Because NCAA rules limit the players’ CARA hours to four per day, the coaches are not permitted to compel the players to practice again later in the day. The players, however, regularly hold 7-on-7 drills (which involve throwing the football without the participation of the team’s offensive and defensive linemen) outside the presence of their coaches. To avoid violating the NCAA’s CARA limitations, these drills are scheduled by the quarterback and held in the football team’s indoor facility in the evening. A student athletic trainer is also present for these drills to provide medical assistance, if necessary. In the same way, around 8:00 p.m., the players will go to their coaches’ offices to watch film on their own for up to a couple of hours.

During the regular competition season, the players’ schedule is different on Friday than other days of the week because it is typically a travel day. For home games, the team will initially meet at 3:00 p.m. and have a series of meetings, walk-thrus and film sessions until about  6:00 p.m. The team will then take a bus to a local hotel where the players will be required to have a team dinner and stay overnight. In the evening, the players have the option of attending chapel and then watching a movie. At the conclusion of the movie, the players have a team breakdown meeting at 9:00 p.m. before going to bed.

About half of the games require the players to travel to another university, either by bus or airplane. In the case of an away game against the University of Michigan football team on November 9, 2012,the majority of players were required to report to the N Club by 8:20 a.m. for breakfast. At 8:45 a.m., the offensive and defensive coaches directed a walk-thru for their respective squads. The team then boarded their buses at 10:00 a.m. and traveled about five hours to Ann Arbor, Michigan.At 4:30 p.m. (EST), after arriving at Michigan’s campus, the players did a stadium walk-thru and then had position meetings from 5:00 p.m. to 6:00 p.m. The coaches thereafter had the team follow a similar schedule as the home games with a team dinner, optional chapel, and a team movie. The players were once again expected to be in bed by 10:30 p.m.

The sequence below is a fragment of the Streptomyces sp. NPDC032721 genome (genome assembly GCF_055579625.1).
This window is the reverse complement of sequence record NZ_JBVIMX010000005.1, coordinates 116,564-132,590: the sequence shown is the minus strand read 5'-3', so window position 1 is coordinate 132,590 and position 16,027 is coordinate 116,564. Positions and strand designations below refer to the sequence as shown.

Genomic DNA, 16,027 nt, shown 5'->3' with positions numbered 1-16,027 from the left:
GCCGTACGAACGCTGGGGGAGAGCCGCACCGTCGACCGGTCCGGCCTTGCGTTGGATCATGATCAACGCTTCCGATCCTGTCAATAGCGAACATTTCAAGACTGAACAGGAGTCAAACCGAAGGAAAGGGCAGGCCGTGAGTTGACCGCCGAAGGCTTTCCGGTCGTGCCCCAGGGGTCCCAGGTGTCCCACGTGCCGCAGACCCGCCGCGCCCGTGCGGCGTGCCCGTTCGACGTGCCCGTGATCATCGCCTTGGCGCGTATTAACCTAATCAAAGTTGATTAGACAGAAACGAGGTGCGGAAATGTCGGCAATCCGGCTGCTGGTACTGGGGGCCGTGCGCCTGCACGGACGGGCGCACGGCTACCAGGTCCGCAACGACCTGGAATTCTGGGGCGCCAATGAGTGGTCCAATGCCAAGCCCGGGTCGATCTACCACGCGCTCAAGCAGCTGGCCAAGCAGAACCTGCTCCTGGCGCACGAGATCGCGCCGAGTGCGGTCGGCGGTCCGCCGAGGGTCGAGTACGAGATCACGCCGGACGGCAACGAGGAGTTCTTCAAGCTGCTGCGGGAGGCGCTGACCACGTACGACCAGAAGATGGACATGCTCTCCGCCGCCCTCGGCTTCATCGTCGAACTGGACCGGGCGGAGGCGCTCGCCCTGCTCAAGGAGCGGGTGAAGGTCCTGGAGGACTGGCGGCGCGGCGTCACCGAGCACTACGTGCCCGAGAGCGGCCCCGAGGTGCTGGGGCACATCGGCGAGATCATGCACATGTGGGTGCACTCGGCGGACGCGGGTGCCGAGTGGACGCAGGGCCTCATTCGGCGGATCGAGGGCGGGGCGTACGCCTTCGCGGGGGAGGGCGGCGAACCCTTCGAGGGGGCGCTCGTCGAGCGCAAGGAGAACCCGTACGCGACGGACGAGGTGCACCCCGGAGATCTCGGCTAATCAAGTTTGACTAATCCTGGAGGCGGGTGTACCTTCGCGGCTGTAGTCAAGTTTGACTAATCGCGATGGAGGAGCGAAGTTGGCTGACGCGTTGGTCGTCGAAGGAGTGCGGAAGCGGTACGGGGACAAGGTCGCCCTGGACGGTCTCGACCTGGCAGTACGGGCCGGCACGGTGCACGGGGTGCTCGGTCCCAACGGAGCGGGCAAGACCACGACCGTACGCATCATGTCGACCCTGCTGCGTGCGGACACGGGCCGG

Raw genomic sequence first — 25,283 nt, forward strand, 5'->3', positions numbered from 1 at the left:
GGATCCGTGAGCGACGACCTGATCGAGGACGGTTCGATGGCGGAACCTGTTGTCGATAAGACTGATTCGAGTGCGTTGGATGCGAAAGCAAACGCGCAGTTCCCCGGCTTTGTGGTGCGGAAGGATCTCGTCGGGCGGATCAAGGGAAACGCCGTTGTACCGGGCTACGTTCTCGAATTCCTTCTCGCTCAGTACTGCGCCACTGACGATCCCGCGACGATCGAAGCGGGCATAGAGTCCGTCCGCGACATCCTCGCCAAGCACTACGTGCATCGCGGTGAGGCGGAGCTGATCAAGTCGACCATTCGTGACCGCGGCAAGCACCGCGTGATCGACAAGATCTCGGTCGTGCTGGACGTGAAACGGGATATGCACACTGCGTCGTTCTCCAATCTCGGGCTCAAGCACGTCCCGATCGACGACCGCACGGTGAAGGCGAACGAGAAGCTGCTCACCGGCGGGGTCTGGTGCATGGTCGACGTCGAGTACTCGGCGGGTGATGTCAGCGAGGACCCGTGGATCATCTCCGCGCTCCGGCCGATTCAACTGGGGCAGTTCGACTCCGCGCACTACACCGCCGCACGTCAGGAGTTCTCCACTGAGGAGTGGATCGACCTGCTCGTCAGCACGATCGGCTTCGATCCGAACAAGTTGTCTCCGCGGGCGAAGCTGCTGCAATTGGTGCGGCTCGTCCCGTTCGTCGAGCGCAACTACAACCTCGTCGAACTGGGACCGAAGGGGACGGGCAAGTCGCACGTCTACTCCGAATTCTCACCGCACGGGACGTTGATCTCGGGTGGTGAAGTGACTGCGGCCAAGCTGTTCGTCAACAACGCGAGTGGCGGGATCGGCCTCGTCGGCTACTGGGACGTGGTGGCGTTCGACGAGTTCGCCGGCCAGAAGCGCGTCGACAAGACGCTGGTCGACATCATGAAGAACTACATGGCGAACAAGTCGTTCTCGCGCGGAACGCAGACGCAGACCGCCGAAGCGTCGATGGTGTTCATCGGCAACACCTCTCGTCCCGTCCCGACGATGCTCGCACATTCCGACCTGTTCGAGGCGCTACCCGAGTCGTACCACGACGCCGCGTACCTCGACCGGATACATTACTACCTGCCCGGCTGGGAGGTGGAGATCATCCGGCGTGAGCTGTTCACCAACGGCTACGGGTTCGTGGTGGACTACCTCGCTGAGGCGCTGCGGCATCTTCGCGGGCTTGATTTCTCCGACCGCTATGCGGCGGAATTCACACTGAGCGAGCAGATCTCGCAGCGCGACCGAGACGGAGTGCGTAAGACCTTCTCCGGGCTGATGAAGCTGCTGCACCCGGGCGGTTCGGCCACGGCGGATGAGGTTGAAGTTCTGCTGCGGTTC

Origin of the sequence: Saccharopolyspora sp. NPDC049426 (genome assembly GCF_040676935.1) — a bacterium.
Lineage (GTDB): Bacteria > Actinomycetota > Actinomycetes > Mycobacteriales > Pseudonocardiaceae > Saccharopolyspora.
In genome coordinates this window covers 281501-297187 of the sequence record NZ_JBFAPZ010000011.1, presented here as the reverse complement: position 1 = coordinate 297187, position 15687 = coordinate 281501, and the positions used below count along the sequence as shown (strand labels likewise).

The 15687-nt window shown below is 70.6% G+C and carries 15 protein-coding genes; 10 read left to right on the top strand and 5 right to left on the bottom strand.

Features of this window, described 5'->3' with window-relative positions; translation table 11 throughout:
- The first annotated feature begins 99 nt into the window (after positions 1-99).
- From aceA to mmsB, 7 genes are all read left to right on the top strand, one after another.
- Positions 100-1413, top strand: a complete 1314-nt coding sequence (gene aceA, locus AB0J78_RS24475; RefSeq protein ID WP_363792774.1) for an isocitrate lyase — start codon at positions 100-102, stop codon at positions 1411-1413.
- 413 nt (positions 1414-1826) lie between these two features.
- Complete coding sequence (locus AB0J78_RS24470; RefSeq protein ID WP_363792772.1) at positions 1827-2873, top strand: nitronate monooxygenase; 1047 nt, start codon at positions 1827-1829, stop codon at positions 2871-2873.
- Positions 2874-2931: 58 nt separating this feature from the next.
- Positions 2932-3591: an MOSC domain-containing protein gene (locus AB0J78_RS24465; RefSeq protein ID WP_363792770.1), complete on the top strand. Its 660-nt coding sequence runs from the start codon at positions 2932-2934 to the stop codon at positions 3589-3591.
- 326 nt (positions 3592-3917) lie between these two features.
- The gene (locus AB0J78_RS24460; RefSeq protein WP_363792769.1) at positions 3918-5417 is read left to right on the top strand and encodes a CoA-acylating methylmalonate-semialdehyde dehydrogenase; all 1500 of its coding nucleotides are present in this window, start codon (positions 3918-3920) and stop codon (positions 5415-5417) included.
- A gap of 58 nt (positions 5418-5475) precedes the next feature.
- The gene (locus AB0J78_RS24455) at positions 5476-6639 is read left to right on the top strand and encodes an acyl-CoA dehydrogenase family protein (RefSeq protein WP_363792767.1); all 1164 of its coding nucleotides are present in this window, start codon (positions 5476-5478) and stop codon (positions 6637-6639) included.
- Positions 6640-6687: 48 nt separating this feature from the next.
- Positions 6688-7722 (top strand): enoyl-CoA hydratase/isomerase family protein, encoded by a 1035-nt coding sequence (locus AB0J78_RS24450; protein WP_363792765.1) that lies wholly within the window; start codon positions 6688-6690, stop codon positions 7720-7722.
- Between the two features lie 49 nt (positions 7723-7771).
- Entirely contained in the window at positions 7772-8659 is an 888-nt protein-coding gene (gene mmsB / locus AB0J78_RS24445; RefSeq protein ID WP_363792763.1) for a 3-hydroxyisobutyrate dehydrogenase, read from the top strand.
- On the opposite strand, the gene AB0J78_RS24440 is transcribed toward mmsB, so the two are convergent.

On Saturday, the day of the Michigan game, the players received a wake-up call at 7:30 a.m. and were required to meet for breakfast in a coat and tie by no later than 8:05 a.m. The team then had 20 minutes of meetings before boarding a bus and departing for the stadium at 8:45 a.m. Upon arriving at the stadium, the players changed into their workout clothes and stretched for a period of time. They afterwards headed to the training room to get taped up, receive any medical treatment, and put on their football gear. About 65 minutes before kickoff, the players took the field and did additional stretches and otherwise warmed-up for the game. At noon, the game kicked off and Head Coach Fitzgerald, in consultation with his assistant coaches, was responsible for determining the starting lineup and which substitutions would be made during the course of the game. While most games normally last about three hours, this one lasted about four hours since it went into overtime. Following the game, the coaches met with the players, and some of those individuals were made available to the media for post-game interviews by the Employer’s athletic department staff. Other players had to receive medical treatment and eventually everyone on the roster changed back into their travel clothes before getting on the bus for the five hour drive back to the Evanston campus. At around 9:00 or 10:00 p.m., the players arrived at the campus.

Although no mandatory practices are scheduled on Sunday following that week’s football game, the players are required to report to the team’s athletic trainers for a mandatory injury check. Those players who sustained injuries in the game will receive medical treatment at the football facility.